I don’t need to tell you that emails are important. We live in the age of the email.
With over 200 million messages being sent every day, your email may be one of the only things you ever have to say. As a Marketer, your email is your chance to persuade – to convince – the reader to do, think, or believe something.
It’s likely that you’ve already been asked to write an email to promote a product or service. But have you ever thought about how you would persuade someone to buy your product or service?
Let’s explore how to write a persuasive marketing email.
Focus On The Reader
When you write an email, you must keep in mind that it’s being read by someone. So rather than using jargon and complex language, you need to simplify your message.
Instead of writing, “As a business owner, you need X to run your business smoothly.” The reader doesn’t need to be familiar with X – they know what business they’re in and what they need to do to succeed.
Instead of writing, “As a business owner, you need X to run your business smoothly. Why should you choose our product/service?” The reader understands the importance of having X in their business.
When you write to persuade, you are not writing to instruct. You are writing to entertain or interest the reader so that they’ll remember your message and act on it.
As you’ve probably noticed, most email clients nowadays display only the first few lines of an email. Whether it’s Twitter’s ‘Compressed’ view or Facebook’s ‘Instant Articles’, the aim is the same – to give the reader a quick overview of the message.
Now is the chance to add value. One of the primary purposes of the summary is to grab the reader’s attention – to make them want to continue reading the email. So rather than just a few lines of text, you can write a few paragraphs explaining the main points of the email. That way, the reader will get the most out of it.
Make It Personal
To write a persuasive email, you need to relate to the reader. One of the best ways to do this is to write in the first person.
If you’re writing to notify a potential customer about a new product or service, you can begin, “Dear Valued Customer,” or “Hi there!”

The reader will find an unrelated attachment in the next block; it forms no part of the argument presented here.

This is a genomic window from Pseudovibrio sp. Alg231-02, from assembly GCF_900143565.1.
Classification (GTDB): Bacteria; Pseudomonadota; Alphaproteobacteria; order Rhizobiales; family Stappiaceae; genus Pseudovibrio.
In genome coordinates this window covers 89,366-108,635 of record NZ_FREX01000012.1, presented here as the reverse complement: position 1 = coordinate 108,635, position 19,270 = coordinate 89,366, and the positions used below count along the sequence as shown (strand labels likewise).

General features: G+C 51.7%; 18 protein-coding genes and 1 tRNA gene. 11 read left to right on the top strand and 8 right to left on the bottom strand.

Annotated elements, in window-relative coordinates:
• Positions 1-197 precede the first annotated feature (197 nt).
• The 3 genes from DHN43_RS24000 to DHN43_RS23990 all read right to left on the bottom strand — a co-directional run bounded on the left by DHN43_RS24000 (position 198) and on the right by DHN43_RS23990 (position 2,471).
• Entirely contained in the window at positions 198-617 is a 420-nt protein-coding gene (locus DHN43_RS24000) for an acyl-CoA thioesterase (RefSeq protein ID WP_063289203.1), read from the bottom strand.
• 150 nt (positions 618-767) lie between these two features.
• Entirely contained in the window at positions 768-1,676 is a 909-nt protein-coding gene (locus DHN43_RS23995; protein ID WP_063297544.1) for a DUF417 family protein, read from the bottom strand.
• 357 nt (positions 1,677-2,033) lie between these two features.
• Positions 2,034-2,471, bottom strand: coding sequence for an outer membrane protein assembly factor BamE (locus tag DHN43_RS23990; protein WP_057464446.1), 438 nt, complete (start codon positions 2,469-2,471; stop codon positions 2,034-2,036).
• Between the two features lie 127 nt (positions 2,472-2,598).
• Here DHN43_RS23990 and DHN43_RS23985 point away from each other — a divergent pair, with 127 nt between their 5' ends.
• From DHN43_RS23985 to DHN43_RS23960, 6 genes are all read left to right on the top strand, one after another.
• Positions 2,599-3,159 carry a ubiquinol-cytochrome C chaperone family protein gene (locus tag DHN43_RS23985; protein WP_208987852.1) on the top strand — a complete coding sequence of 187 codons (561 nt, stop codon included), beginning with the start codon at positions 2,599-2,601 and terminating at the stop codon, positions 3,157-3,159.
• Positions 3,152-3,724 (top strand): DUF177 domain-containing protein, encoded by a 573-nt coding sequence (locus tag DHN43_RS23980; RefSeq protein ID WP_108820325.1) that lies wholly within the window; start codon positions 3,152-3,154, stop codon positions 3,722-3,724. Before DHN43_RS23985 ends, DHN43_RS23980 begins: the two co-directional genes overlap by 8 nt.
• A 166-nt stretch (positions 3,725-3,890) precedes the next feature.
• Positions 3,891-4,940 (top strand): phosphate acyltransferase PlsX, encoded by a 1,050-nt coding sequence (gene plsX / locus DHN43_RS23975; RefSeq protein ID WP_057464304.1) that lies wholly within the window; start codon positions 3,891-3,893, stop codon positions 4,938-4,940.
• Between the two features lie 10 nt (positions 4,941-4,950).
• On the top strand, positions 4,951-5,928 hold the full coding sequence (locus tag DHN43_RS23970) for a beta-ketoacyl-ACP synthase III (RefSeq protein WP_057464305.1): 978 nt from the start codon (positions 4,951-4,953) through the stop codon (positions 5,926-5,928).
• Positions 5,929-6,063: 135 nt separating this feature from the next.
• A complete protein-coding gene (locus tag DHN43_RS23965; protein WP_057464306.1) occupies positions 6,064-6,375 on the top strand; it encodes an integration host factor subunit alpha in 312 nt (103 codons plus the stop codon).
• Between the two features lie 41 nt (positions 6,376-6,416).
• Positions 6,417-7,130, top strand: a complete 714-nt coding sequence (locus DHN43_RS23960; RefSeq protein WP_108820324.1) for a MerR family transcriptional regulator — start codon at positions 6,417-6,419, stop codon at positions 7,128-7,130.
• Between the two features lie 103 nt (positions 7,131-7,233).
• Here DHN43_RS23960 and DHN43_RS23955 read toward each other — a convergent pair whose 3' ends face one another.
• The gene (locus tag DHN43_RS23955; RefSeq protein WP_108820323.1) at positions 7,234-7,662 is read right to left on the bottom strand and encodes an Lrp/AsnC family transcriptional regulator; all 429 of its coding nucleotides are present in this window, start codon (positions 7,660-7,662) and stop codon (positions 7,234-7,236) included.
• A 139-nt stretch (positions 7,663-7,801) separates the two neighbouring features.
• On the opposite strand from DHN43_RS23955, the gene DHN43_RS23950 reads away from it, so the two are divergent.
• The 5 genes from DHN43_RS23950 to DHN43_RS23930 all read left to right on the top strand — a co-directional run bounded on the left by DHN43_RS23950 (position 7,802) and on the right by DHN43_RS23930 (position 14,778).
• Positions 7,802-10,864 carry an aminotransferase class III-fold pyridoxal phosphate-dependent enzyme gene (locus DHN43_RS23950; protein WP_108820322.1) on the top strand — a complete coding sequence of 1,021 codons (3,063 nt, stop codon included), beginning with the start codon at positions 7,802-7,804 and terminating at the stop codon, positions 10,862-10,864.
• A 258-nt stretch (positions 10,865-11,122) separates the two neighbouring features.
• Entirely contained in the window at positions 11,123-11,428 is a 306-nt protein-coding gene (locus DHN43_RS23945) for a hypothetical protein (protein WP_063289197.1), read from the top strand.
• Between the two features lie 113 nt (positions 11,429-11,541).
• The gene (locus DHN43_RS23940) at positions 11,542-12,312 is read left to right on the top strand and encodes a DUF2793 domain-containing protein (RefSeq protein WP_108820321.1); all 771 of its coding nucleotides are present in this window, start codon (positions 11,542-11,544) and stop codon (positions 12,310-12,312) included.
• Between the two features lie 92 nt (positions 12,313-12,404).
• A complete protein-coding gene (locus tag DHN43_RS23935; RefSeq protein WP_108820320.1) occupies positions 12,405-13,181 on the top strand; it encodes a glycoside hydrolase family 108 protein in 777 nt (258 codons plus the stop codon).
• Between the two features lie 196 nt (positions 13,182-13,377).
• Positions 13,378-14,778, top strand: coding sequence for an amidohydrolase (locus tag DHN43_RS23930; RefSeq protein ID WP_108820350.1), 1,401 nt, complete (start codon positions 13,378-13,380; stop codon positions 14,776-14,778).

This strategy is called ‘The 3 Ps’ – Person, Presentation, and Performance.’ The idea behind the Personal Merchandising approach is to make the reader feel like they’re interacting with you directly, rather than just receiving an email.
The performance parts of the Personal Merchandising approach include:
- A clear call-to-action (CTA)
- An easy to follow path to purchase
- High quality images
- A personalized email signature
- Pro-forma documents attached in the email
- Free shipping
- And more
When you write a persuasive email, you are writing to convince, inspire, or entertain the reader. To get the most out of it, write in the first person and use all of the above tools.
Keep Your Language Direct
With the exception of very formal letters, business emails should be straightforward and to the point. As a rule of thumb, try to avoid using long, complicated sentences – your reader should be able to understand your message without skipping or glossing over a word.
If you find that you’ve written something that’s hard for the reader to understand, they may end up tossing your email without even reading it. So for the best result, use straightforward language and avoid using jargon. The simpler the better. Your readers will thank you for it.
Use Stats And Other Data
While your primary goal is to write something that will make the reader interested in your product or service, you can add credibility by including statistics and other data. For example, if you’re writing to notify potential customers about a new product and are citing Customer X’s purchase of Y as an example, you can write, “Based on our research, we’ve determined that Y is the best in its category, and it works with our product, Z.”
The bottom line is people need facts to make decisions. If you want someone to act on your email, include solid evidence that they’ll benefit from doing so. Even if you’re just writing to entertain or interest your reader, including these details can add credibility.
Use Visual And Digital Aids
If you’ve got a large number of emails to write, or you’re simply running out of ideas, include a few visual or digital aids. For example, if you want to illustrate the ease of use with your product, you can write a quick tutorial on how to navigate it or how to perform certain functions. Or if you want to show the reader an example of the kind of results that they can expect, you can send them a case study or include a video demonstrating the product in action. Writing a persuasive email doesn’t have to be hard. Simply follow the above tips, and you’ll be able to write an email that will persuade your reader to do, think, or believe something.